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Volume 2102
Georges Dodds'
The Ape-Man: his Kith and Kin
A collection of texts which prepared the advent of Tarzan of the Apes by Edgar Rice Burroughs

Joe, the Jungle Boy.

Being the Adventures of a Boy Who
Was Carried Off by Gorillas.

NOTE: The first story is termed a 'chapter' and has a title, the subsequent stories are termed 'adventures,' some of which have titles, and some of which do not. For the Table of Contents these have been unified under the rubric 'Chapter No.' and 'Title.'


Chapter No. Title
I In Which He Tells of His Early Life and Two Adventures
II In Which He Tells of His Capture by the Enemy While Spying
III In Which He Tells How He Defied the Chief and Saved a Life.
IV In Which He Tells How the Gorillas Came.
V == Untitled ==
VI In Which He Relates Two Thrilling Adventures.
VII == Untitled ==
VIII In Which He Relates Several Things of Interest
IX == Untitled ==
X In Which He Makes a Fire and Leaves the Gorillas Behind Him.


Since I have been on exhibition at museums and with circuses I have been called Joe, the Jungle Boy, the Boy Monkey, Gorilla Joe, and various other names, but should I give you my right name you could not pronounce it.

I am a full-blooded negro boy, and was born on the Zambesi River, in Africa, hundreds of miles beyond the Boer country. The tribe to which I belonged was called the Mwais, and my father was chief over all. My people numbered about 20,000 and my father had 3,000 warriors under him.

No doubt you have heard much about Africa. In that part where I was born no one ever had seen a white man until a few years ago. Most of the people went naked, and one tribe was always at war with another.

I can remember that we lived in rude huts and ate fruits, roots, berries, nuts, and wild game of various sorts. Our people had no guns, but made use of spears, clubs, and slings. No one had any knowledge beyond how to make canoes, kill game, or fight the enemy.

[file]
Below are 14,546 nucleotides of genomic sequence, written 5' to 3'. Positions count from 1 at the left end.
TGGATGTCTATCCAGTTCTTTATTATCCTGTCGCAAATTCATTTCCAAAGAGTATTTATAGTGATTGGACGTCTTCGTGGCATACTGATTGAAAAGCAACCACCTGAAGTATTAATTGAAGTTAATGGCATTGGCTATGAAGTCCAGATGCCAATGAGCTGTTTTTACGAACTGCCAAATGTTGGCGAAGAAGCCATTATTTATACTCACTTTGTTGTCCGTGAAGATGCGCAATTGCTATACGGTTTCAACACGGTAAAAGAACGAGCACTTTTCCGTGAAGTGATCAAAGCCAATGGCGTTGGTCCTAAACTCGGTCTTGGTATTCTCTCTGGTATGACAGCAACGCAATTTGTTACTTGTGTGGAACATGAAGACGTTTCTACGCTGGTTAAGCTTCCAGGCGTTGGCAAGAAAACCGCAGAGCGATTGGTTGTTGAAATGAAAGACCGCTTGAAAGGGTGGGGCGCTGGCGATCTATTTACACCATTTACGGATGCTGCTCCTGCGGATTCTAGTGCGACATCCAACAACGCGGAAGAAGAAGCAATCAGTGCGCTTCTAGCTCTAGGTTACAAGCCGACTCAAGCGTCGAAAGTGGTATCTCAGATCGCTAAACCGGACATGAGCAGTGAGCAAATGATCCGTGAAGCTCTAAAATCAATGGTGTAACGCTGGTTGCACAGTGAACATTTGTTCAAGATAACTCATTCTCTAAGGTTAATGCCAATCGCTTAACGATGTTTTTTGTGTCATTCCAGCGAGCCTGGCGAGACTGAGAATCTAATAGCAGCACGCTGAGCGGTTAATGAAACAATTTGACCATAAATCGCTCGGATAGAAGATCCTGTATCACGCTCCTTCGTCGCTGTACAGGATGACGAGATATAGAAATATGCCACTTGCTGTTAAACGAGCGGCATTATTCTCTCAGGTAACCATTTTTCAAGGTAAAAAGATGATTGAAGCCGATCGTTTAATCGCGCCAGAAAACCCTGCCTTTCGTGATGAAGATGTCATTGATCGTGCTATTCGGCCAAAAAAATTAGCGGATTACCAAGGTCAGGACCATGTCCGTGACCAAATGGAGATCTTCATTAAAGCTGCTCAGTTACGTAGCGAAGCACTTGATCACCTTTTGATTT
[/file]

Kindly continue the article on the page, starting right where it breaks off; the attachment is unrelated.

My father was called a wise man as well as a brave one, but he did not know that there were any countries outside of Africa. He believed that he could travel to the end of the world in a week. All his time was spent in hunting and fighting, and if anybody had told him about the oceans or of other countries he would not have believed him.

When I was five years old I began to understand things. A short spear and a light club were given to me, and I had to practice with them. I learned also how to fish and set traps.

The talk was always about hunting and fighting, and when an elephant had been killed there was a great feast for two or three days.

At ten years of age I was called a smart boy. I could find my way through the forest, kill small game, and catch as many fish as a man. I had but to see the track of any animal to tell what it was. I could smell a fire a mile away, and I could see an ostrich on the plains or a man skulking through the forest as quickly as the best of them.

One day the Makololo tribe, with whom we were always at war, came marching through the dense forest to surprise our village and put everybody to death. I was out alone with my spear, and I caught sight of the enemy when they were yet two miles away.

I ran for the village at my best speed, and I do not believe that any warrior could have run faster. I told father that the enemy were at hand, and he at once called his warriors together.

The Makololos far outnumbered us at first, but our warriors came hurrying up from other villages, and by and by we gained a great victory. We lost a hundred men, but the enemy lost twice as many.

When the battle was over my father picked up a spear which lay beside a dead man and handed it to me and said: "My son, you are but a boy yet, but you have the courage of a man. You haven't the strength yet to hold this spear, but you shall keep it until you are stronger. But for you we should have beep surprised by the Makololos and none of us left alive. When you have grown to be a man you will be a great warrior and chief in my place."

All the warriors danced around me and shouted and patted me on the head, and, of course, I felt very proud to be thus noticed.

I thought I could do as much as any full-grown man, and this led to another adventure, in which I did not come out so well. I was hunting in the forest, when I suddenly came face to face with a lion. Had I run away he might not have followed me, as he was thirsty and on his way to a pool to drink, but I was foolish enough to think I could kill him single handed.